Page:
By Seth DiStefano, Special to the NNPA from thefendersonline.com –
It’s not often that building a new prison might represent a watershed moment in criminal justice reform. But in New Orleans, Louisiana, that’s exactly what is happening.
In the wake of Hurricane Katrina, the damage to the Orleans Parish Prison severely curtailed the ability of local authorities to maintain levels of incarceration that, until the storm hit, were the highest per capita in the country. For a city of approximately 465,000, the pre-storm prison capacity of 7,200 enabled one of the most dysfunctional and unfair criminal justice systems in the nation.
Following the destruction of Katrina, however, local governments had to build a correctional facility. What has followed can be called one of the most significant debates on criminal justice reform in the country, on one side are the local grassroots activists, criminal justice experts, and good government advocates, on the other, is the pro-incarceration, politically entrenched Sheriff who seeks to maintain one of the nation’s largest per-capita prisons.
Though the Sheriff’s initial proposal was for a prison with less capacity (5,800 beds as opposed to 7,200) than the original, it’s still far out of proportion when compared to cities of comparable size. New Orleans now has approximately 350,000 residents. Building a prison this out of balance with the population will only further enable the city’s troubling pattern of locking up the poor, people with mental disabilities, and persons of color who cannot afford the bail or fines that got them incarcerated in the first place.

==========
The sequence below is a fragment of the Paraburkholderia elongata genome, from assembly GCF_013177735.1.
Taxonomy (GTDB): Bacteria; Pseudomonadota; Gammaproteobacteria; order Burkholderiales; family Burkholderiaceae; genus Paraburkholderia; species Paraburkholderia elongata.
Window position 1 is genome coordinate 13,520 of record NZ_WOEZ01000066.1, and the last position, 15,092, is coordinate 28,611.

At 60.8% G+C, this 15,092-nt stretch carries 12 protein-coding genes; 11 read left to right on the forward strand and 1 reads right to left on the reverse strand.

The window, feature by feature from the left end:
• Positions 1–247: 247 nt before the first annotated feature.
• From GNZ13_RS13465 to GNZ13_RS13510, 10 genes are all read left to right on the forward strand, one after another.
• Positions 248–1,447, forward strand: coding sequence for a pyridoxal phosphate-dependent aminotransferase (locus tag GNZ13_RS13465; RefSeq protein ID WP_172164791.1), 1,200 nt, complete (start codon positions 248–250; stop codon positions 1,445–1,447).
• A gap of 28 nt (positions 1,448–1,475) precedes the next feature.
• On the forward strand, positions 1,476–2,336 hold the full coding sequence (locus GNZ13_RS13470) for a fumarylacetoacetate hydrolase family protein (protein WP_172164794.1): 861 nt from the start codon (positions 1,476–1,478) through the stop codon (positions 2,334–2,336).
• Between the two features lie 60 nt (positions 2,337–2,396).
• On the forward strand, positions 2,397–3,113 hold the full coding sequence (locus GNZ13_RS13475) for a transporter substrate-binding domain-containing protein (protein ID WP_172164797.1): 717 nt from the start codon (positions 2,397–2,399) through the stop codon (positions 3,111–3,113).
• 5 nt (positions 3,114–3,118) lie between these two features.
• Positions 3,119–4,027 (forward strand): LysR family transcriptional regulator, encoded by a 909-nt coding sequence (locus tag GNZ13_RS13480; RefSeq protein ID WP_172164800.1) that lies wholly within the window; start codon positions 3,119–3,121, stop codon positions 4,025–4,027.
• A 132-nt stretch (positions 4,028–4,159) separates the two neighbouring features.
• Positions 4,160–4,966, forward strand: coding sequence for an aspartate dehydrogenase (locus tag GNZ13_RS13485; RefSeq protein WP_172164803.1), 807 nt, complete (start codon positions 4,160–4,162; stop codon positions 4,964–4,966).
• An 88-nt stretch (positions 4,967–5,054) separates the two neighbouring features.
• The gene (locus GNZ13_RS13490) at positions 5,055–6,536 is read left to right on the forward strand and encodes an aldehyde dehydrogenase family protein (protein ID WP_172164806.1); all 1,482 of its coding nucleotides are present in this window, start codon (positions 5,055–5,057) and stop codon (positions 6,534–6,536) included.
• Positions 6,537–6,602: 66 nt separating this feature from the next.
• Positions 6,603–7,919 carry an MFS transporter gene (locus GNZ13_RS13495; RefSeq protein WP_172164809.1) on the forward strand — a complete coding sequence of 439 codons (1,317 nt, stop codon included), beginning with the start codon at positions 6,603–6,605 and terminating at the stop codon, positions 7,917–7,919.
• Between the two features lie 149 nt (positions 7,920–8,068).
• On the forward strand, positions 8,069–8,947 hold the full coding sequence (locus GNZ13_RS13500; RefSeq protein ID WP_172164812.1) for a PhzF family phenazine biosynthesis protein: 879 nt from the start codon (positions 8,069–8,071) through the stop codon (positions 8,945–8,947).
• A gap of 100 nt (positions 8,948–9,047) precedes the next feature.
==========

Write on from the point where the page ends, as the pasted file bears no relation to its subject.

Despite long odds, local activists and community based organizations waged a remarkable campaign to significantly reduce the size of the local prison. A recent Mayor’s report recommended a facility more in line with the area population. The report now awaits action by city council.
What happens next will certainly impact the future of criminal justice reform in New Orleans, a system that has traditionally been one of the most troubled in the nation.
Hundreds of pro-reform activists took out a full page ad in the Times-Picayune newspaper to support building an appropriate size jail.
Seth DiStefano is the Senior Organizer for the Criminal Justice Reform Project of the NAACP Legal Defense and Educational Fund, Inc.
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